Knowing that a multitude of local school districts were going to be off for Spring Break the same week as our visit, the museum brought in a variety of partners to provide interactive, informational activities for kids that were provided at no additional  charge to the Cranbrook Institute of Science's regular admission price.  Activities taking place during this "Spring Into Science" special event ranged from learning about bird watching to checking out a Chevy Volt.  My kids really enjoyed making some jewelry from recycled materials and learning how to paddle a kayak during our visit.

They also got a close up look at a live Sea Lamprey, called the vampire of the Great Lakes, which feeds by attaching a mouth full of teeth to a fish and draining it of its blood.  As part of this presentation by the Great Lakes Fishery Commission, my kids learned how invasive plants and animals are damaging our local environment.

Additionally, Michigan's Department of Health and Human Services had a nice setup that let kids pretend to fish with a pole that had a magnet at the end of its line.  Kids could compare the laminated cardboard fish they caught to a chart listing species found in local lakes and rivers.  Plus they provided information on which fish were the safest to eat and how often it is appropriate for people to consume local fish based upon the pollution of our waterways.

Before leaving we also toured the museum's traveling exhibit gallery that is currently featuring, TUTANKHAMUN: "Wonderful Things" from the Pharaoh's Tomb, which will be on display through September 3, 2017.  It features more than 100 detailed replicas of items that archeologist Howard Carter found during his 1922 discovery and exploration of Egyptian Pharaoh King Tut's tomb.  The exhibition provided my kids with an eye opening look at how life was before way before the technological conveniences they enjoy today.  They were also spooked out a bit by some of the mummies and statues being exhibited so you may want to be conscious about the "scary factor" when considering taking children to this special exhibit.  The TUTANKHAMUN display will be replaced by one focused on CHOCOLATE in September. It promises to explore the plant, products, history, and culture of chocolate through the lenses of botany, ecology, anthropology, economics, conservation, and popular culture.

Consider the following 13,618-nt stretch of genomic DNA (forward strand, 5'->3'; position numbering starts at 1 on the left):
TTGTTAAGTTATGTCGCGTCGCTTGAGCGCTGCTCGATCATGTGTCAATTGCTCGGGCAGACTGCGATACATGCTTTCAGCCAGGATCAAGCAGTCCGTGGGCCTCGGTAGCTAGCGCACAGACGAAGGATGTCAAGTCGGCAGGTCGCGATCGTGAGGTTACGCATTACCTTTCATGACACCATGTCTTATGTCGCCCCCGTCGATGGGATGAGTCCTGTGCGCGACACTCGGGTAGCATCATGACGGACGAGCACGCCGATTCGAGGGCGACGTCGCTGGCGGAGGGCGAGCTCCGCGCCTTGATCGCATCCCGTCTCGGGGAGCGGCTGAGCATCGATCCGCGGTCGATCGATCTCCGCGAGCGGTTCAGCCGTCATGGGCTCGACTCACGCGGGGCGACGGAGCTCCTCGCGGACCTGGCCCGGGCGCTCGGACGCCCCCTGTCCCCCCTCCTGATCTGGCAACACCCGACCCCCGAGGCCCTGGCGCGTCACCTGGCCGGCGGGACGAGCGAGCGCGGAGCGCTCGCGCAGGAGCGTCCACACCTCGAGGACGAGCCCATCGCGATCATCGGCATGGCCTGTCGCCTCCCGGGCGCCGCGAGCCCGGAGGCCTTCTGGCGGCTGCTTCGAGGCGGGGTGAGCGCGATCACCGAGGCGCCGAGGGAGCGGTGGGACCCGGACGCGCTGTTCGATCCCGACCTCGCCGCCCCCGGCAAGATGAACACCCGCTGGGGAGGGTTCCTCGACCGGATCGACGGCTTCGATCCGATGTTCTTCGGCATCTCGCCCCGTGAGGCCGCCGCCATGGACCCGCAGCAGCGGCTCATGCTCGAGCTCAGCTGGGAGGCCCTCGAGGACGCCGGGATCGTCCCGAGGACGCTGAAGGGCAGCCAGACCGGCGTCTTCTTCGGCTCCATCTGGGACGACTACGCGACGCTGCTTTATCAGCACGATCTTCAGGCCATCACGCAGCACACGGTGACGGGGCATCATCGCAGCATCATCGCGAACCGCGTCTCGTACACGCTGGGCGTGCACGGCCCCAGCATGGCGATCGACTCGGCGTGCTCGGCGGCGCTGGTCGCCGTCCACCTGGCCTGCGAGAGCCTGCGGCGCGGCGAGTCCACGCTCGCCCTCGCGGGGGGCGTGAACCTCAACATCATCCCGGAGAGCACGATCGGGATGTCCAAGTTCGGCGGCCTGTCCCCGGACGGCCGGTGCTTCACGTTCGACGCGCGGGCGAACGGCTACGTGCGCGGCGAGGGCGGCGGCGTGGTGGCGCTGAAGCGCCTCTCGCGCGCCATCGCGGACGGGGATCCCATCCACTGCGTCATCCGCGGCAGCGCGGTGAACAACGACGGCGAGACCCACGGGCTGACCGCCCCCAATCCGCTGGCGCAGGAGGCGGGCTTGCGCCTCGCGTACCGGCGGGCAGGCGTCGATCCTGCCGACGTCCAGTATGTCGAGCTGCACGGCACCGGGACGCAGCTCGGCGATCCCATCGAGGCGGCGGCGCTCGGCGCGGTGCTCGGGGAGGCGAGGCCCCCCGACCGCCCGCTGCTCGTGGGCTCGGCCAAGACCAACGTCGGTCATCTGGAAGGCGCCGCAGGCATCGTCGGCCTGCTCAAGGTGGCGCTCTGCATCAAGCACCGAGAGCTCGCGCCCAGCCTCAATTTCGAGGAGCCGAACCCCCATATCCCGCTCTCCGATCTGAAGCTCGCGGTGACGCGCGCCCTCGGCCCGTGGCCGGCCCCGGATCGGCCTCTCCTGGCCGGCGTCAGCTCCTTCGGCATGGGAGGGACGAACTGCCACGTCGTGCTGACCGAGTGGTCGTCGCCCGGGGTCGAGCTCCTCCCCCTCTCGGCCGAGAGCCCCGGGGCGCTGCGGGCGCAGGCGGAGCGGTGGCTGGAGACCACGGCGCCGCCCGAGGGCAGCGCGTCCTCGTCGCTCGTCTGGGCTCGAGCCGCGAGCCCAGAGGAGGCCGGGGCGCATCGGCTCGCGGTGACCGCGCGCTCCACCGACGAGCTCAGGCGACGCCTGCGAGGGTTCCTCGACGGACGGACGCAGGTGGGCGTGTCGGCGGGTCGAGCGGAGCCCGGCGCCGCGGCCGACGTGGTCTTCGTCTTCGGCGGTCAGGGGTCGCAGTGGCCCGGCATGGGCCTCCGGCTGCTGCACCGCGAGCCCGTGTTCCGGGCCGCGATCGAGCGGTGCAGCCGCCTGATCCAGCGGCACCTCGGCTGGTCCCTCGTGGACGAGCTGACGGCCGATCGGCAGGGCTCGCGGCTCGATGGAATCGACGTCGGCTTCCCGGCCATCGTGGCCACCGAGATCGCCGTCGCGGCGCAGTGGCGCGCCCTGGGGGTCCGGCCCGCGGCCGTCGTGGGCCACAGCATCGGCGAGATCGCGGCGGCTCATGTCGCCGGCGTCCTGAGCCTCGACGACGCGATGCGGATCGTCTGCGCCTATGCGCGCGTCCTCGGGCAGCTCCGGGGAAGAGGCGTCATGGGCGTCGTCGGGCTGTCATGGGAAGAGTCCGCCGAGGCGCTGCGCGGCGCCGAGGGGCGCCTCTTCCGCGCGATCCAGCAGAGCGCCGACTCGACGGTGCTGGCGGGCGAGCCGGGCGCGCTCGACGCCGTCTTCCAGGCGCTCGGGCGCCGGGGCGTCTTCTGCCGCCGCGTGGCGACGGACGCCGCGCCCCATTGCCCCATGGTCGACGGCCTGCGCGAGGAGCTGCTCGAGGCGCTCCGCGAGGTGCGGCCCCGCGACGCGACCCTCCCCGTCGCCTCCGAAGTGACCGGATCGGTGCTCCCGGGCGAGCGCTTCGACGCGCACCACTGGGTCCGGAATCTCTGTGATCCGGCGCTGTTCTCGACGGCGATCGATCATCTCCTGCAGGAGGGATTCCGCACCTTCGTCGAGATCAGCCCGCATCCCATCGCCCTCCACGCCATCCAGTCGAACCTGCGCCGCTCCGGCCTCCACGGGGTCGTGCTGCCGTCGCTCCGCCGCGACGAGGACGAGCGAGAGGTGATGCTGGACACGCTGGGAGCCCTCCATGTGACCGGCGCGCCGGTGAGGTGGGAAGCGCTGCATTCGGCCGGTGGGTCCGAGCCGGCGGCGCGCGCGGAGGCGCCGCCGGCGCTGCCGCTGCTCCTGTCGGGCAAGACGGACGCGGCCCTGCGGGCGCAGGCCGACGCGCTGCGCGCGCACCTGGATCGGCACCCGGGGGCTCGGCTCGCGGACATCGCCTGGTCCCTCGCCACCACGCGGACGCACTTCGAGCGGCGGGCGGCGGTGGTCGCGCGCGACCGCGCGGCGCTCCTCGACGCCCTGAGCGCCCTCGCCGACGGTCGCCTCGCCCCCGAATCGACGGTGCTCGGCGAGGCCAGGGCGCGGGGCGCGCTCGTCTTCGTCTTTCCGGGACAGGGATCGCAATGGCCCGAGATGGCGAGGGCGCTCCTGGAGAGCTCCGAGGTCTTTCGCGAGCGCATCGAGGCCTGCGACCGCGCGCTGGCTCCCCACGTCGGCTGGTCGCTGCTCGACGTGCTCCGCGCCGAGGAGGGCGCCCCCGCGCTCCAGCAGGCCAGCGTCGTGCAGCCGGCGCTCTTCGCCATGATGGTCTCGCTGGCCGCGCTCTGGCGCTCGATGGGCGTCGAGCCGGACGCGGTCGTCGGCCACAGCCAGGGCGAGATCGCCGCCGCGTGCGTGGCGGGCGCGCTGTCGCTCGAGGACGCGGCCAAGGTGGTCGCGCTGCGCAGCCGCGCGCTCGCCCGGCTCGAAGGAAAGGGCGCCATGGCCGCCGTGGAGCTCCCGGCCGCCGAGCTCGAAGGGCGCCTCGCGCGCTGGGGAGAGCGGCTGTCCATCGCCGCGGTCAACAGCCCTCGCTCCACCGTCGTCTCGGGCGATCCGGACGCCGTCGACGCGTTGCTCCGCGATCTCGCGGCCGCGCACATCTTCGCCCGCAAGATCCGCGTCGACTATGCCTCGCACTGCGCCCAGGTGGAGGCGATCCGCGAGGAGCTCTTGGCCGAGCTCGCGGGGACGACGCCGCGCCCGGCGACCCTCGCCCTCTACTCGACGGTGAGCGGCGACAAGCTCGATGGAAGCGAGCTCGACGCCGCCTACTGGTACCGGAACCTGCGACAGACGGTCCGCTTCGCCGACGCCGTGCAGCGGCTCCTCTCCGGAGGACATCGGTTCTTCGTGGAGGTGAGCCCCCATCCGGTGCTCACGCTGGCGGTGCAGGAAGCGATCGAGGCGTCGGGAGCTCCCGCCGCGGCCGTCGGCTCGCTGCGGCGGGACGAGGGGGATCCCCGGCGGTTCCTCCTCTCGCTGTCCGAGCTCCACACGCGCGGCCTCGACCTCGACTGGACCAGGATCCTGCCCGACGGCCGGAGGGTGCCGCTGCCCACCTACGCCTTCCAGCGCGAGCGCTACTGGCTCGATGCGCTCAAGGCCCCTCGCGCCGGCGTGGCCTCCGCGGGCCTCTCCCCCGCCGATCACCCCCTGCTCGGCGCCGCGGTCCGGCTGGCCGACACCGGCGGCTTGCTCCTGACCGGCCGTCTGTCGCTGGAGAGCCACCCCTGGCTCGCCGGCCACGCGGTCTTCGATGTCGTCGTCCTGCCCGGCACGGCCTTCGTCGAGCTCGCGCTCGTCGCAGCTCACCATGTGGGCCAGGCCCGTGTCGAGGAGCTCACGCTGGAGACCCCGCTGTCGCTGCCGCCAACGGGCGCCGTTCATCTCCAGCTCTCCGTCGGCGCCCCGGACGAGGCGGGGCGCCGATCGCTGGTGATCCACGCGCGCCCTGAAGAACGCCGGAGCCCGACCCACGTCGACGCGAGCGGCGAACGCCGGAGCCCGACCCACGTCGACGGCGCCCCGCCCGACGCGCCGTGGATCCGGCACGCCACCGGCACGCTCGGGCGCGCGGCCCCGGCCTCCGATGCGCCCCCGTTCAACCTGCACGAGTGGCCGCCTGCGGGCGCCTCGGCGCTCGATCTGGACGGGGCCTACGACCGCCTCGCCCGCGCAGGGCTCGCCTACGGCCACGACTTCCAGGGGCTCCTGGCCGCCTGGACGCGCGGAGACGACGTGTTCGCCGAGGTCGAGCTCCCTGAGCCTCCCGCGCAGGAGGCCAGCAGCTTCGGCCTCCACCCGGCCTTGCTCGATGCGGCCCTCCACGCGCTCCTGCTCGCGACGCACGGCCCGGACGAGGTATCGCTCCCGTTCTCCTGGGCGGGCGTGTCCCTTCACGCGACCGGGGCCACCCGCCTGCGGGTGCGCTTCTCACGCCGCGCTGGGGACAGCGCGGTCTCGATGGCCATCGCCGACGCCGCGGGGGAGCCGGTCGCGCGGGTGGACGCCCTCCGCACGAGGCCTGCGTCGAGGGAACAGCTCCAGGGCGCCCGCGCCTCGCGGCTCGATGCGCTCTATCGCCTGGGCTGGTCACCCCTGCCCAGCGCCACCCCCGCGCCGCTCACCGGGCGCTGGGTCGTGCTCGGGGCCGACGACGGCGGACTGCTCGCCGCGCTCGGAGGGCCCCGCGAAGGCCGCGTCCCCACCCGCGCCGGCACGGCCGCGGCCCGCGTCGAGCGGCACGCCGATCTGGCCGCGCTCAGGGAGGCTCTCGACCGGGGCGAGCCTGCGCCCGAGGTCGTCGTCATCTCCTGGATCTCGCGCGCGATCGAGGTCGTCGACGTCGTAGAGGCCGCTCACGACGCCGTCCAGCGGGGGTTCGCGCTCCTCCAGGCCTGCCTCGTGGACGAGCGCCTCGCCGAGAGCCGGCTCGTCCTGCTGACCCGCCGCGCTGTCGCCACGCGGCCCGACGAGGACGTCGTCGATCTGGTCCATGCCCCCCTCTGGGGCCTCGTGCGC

The Cranbrook Institute of Science is open Tuesday - Thursday (10 am - 5 pm) Friday/Saturday (10 am - 10 pm) and Sunday (Noon - 4 pm).  Admission until 5 pm is $13 adults/teens and children/seniors $9.50.  Friday/Saturday admission after 5 pm is $6.50 teens/adults and $5.50 seniors/children.  There is an additional charge to visit the traveling exhibit gallery (TUTANKAMUN / CHOCOLATE) and to take in a planetarium show.

My kids and I really enjoyed our visit to the Cranbrook Institute of Science. For more information about planning your own visit, please visit

No comments:

Post a Comment